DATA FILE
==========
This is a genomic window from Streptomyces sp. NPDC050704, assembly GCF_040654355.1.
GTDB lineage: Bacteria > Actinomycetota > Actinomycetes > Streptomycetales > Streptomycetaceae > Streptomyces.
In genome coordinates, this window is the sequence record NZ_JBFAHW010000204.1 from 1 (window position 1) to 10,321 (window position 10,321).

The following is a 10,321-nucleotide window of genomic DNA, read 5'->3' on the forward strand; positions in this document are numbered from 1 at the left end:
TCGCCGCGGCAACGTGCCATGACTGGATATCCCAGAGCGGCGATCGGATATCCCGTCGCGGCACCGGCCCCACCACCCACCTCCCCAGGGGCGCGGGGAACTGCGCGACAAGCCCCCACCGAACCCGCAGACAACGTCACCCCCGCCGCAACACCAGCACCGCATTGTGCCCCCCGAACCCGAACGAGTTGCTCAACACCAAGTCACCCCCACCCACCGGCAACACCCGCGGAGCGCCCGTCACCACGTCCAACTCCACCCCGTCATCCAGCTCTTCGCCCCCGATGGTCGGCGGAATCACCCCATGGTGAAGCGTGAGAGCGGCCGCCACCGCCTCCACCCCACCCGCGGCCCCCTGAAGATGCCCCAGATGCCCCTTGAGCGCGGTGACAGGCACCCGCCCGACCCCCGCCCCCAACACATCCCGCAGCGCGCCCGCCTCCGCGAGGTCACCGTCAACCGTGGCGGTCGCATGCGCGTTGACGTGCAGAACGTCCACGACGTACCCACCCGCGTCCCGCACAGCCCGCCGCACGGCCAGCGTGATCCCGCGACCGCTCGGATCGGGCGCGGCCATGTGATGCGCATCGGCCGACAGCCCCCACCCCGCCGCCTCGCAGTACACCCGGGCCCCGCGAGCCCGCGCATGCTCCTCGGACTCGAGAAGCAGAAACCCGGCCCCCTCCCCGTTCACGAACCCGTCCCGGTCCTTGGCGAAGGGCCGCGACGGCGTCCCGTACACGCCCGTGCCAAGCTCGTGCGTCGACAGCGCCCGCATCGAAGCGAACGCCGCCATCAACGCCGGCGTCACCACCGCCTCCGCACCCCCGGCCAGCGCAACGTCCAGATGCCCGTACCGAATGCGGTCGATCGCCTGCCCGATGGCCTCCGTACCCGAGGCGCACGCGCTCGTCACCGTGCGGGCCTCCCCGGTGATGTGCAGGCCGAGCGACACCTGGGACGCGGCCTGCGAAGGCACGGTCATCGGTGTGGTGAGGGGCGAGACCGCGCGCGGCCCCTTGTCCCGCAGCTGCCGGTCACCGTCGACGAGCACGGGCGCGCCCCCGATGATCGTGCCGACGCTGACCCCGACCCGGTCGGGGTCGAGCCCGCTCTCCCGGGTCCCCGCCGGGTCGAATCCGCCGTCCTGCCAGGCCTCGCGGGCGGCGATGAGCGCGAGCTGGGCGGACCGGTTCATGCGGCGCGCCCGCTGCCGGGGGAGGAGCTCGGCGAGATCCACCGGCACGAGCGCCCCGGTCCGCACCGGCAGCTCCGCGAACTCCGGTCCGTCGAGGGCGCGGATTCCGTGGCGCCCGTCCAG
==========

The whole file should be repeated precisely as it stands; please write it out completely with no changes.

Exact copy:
This is a genomic window from Streptomyces sp. NPDC050704, assembly GCF_040654355.1.
GTDB lineage: Bacteria > Actinomycetota > Actinomycetes > Streptomycetales > Streptomycetaceae > Streptomyces.
In genome coordinates, this window is the sequence record NZ_JBFAHW010000204.1 from 1 (window position 1) to 10,321 (window position 10,321).

The following is a 10,321-nucleotide window of genomic DNA, read 5'->3' on the forward strand; positions in this document are numbered from 1 at the left end:
TCGCCGCGGCAACGTGCCATGACTGGATATCCCAGAGCGGCGATCGGATATCCCGTCGCGGCACCGGCCCCACCACCCACCTCCCCAGGGGCGCGGGGAACTGCGCGACAAGCCCCCACCGAACCCGCAGACAACGTCACCCCCGCCGCAACACCAGCACCGCATTGTGCCCCCCGAACCCGAACGAGTTGCTCAACACCAAGTCACCCCCACCCACCGGCAACACCCGCGGAGCGCCCGTCACCACGTCCAACTCCACCCCGTCATCCAGCTCTTCGCCCCCGATGGTCGGCGGAATCACCCCATGGTGAAGCGTGAGAGCGGCCGCCACCGCCTCCACCCCACCCGCGGCCCCCTGAAGATGCCCCAGATGCCCCTTGAGCGCGGTGACAGGCACCCGCCCGACCCCCGCCCCCAACACATCCCGCAGCGCGCCCGCCTCCGCGAGGTCACCGTCAACCGTGGCGGTCGCATGCGCGTTGACGTGCAGAACGTCCACGACGTACCCACCCGCGTCCCGCACAGCCCGCCGCACGGCCAGCGTGATCCCGCGACCGCTCGGATCGGGCGCGGCCATGTGATGCGCATCGGCCGACAGCCCCCACCCCGCCGCCTCGCAGTACACCCGGGCCCCGCGAGCCCGCGCATGCTCCTCGGACTCGAGAAGCAGAAACCCGGCCCCCTCCCCGTTCACGAACCCGTCCCGGTCCTTGGCGAAGGGCCGCGACGGCGTCCCGTACACGCCCGTGCCAAGCTCGTGCGTCGACAGCGCCCGCATCGAAGCGAACGCCGCCATCAACGCCGGCGTCACCACCGCCTCCGCACCCCCGGCCAGCGCAACGTCCAGATGCCCGTACCGAATGCGGTCGATCGCCTGCCCGATGGCCTCCGTACCCGAGGCGCACGCGCTCGTCACCGTGCGGGCCTCCCCGGTGATGTGCAGGCCGAGCGACACCTGGGACGCGGCCTGCGAAGGCACGGTCATCGGTGTGGTGAGGGGCGAGACCGCGCGCGGCCCCTTGTCCCGCAGCTGCCGGTCACCGTCGACGAGCACGGGCGCGCCCCCGATGATCGTGCCGACGCTGACCCCGACCCGGTCGGGGTCGAGCCCGCTCTCCCGGGTCCCCGCCGGGTCGAATCCGCCGTCCTGCCAGGCCTCGCGGGCGGCGATGAGCGCGAGCTGGGCGGACCGGTTCATGCGGCGCGCCCGCTGCCGGGGGAGGAGCTCGGCGAGATCCACCGGCACGAGCGCCCCGGTCCGCACCGGCAGCTCCGCGAACTCCGGTCCGTCGAGGGCGCGGATTCCGTGGCGCCCGTCCAG